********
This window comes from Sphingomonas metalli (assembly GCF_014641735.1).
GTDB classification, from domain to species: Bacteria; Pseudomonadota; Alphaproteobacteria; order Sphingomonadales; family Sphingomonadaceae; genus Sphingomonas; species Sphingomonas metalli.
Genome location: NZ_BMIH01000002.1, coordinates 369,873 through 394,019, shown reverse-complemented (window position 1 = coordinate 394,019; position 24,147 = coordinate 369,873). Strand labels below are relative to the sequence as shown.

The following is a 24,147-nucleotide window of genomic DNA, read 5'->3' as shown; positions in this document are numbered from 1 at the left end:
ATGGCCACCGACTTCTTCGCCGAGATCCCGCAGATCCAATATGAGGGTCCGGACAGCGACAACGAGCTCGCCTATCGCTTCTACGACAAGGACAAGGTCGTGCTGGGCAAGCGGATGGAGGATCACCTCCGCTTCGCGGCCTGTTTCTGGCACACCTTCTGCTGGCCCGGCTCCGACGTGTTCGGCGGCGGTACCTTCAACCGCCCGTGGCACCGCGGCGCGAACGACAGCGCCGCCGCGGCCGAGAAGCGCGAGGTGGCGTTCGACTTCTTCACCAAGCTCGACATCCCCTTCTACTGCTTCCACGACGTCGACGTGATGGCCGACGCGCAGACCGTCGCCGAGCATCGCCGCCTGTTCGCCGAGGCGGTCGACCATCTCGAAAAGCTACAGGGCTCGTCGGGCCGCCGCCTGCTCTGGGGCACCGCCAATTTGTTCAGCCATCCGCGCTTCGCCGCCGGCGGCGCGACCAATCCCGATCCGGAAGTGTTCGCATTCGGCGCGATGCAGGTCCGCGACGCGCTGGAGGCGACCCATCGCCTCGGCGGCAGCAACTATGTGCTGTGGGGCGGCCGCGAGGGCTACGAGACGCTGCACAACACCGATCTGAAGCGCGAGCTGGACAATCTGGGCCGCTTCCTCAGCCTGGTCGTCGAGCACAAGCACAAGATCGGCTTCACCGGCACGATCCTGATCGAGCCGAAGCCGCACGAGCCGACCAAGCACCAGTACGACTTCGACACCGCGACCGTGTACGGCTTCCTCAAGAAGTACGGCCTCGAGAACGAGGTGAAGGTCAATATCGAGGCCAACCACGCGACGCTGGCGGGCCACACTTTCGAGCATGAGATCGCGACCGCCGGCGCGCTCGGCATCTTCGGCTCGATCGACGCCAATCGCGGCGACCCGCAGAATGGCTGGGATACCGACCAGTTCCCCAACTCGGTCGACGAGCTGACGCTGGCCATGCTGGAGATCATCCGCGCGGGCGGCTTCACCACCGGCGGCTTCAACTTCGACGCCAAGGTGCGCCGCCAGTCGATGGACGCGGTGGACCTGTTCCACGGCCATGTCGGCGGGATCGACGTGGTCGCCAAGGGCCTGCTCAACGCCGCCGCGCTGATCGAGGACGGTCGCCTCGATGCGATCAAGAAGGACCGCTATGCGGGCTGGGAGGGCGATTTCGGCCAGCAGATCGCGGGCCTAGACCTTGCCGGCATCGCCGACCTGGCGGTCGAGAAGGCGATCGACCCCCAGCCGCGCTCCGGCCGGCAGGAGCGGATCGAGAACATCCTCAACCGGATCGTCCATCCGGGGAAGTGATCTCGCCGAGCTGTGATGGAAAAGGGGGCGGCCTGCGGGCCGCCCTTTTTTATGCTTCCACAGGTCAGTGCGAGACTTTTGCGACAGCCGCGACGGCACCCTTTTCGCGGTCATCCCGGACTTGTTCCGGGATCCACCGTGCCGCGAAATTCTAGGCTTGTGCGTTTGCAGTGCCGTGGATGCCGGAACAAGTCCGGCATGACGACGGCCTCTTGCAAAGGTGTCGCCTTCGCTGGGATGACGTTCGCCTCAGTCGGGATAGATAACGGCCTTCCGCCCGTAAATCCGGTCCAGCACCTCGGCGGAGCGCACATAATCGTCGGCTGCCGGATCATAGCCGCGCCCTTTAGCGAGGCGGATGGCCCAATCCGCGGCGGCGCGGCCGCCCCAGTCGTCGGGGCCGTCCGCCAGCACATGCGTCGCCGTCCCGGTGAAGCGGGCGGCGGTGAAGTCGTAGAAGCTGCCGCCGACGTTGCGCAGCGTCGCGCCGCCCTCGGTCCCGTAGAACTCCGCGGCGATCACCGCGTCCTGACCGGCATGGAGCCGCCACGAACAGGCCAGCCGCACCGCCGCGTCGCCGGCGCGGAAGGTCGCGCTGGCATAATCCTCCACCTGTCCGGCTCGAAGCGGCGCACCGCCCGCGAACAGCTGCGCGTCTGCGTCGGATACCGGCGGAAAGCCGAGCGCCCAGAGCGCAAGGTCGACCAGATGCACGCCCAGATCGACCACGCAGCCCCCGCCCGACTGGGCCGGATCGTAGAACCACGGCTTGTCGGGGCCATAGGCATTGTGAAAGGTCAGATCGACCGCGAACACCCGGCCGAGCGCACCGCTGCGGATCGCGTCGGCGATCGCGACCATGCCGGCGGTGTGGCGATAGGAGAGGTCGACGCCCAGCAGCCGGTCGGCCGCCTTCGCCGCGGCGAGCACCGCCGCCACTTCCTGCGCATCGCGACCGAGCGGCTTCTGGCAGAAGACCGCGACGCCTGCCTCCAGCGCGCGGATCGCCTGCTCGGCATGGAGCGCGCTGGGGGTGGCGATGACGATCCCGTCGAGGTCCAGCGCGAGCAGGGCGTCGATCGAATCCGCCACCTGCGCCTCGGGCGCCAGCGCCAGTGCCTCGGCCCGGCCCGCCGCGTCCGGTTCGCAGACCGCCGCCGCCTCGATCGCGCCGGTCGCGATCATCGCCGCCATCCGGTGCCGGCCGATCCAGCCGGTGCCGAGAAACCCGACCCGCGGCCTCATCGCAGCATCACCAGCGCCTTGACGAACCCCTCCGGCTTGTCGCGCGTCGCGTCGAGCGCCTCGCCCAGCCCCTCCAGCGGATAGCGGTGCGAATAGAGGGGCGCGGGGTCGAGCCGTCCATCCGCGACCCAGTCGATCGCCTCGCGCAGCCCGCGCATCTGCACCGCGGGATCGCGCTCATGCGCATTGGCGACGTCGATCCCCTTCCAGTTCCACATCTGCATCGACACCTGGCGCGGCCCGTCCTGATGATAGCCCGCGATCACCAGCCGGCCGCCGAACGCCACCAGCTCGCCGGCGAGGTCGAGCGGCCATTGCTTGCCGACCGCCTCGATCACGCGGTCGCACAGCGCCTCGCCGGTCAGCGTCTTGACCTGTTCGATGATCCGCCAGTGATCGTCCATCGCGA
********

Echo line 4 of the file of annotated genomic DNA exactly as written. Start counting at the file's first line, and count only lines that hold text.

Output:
The following is a 24,147-nucleotide window of genomic DNA, read 5'->3' as shown; positions in this document are numbered from 1 at the left end: